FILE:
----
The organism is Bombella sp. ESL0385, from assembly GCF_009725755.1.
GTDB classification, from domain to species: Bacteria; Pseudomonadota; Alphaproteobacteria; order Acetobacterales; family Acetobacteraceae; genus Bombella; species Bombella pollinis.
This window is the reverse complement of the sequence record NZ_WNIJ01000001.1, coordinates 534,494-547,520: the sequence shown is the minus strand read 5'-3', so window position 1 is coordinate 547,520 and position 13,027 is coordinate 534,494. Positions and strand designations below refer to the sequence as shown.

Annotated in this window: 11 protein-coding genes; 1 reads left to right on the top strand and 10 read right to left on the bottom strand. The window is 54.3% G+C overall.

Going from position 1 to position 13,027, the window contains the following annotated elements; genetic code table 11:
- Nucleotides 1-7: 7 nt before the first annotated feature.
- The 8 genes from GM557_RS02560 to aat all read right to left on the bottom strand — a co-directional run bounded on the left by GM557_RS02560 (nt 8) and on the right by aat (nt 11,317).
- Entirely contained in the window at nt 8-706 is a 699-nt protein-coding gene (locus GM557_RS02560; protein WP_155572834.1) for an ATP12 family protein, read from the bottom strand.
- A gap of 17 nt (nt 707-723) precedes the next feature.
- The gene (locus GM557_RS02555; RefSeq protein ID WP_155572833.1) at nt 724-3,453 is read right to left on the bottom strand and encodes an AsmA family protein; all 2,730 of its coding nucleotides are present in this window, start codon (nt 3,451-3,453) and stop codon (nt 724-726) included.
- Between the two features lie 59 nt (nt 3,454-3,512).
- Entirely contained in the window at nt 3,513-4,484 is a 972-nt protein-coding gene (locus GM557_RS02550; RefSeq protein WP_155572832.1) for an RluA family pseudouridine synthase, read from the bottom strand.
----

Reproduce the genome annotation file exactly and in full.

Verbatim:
The organism is Bombella sp. ESL0385, from assembly GCF_009725755.1.
GTDB classification, from domain to species: Bacteria; Pseudomonadota; Alphaproteobacteria; order Acetobacterales; family Acetobacteraceae; genus Bombella; species Bombella pollinis.
This window is the reverse complement of the sequence record NZ_WNIJ01000001.1, coordinates 534,494-547,520: the sequence shown is the minus strand read 5'-3', so window position 1 is coordinate 547,520 and position 13,027 is coordinate 534,494. Positions and strand designations below refer to the sequence as shown.

Annotated in this window: 11 protein-coding genes; 1 reads left to right on the top strand and 10 read right to left on the bottom strand. The window is 54.3% G+C overall.

Going from position 1 to position 13,027, the window contains the following annotated elements; genetic code table 11:
- Nucleotides 1-7: 7 nt before the first annotated feature.
- The 8 genes from GM557_RS02560 to aat all read right to left on the bottom strand — a co-directional run bounded on the left by GM557_RS02560 (nt 8) and on the right by aat (nt 11,317).
- Entirely contained in the window at nt 8-706 is a 699-nt protein-coding gene (locus GM557_RS02560; protein WP_155572834.1) for an ATP12 family protein, read from the bottom strand.
- A gap of 17 nt (nt 707-723) precedes the next feature.
- The gene (locus GM557_RS02555; RefSeq protein ID WP_155572833.1) at nt 724-3,453 is read right to left on the bottom strand and encodes an AsmA family protein; all 2,730 of its coding nucleotides are present in this window, start codon (nt 3,451-3,453) and stop codon (nt 724-726) included.
- Between the two features lie 59 nt (nt 3,454-3,512).
- Entirely contained in the window at nt 3,513-4,484 is a 972-nt protein-coding gene (locus GM557_RS02550; RefSeq protein WP_155572832.1) for an RluA family pseudouridine synthase, read from the bottom strand.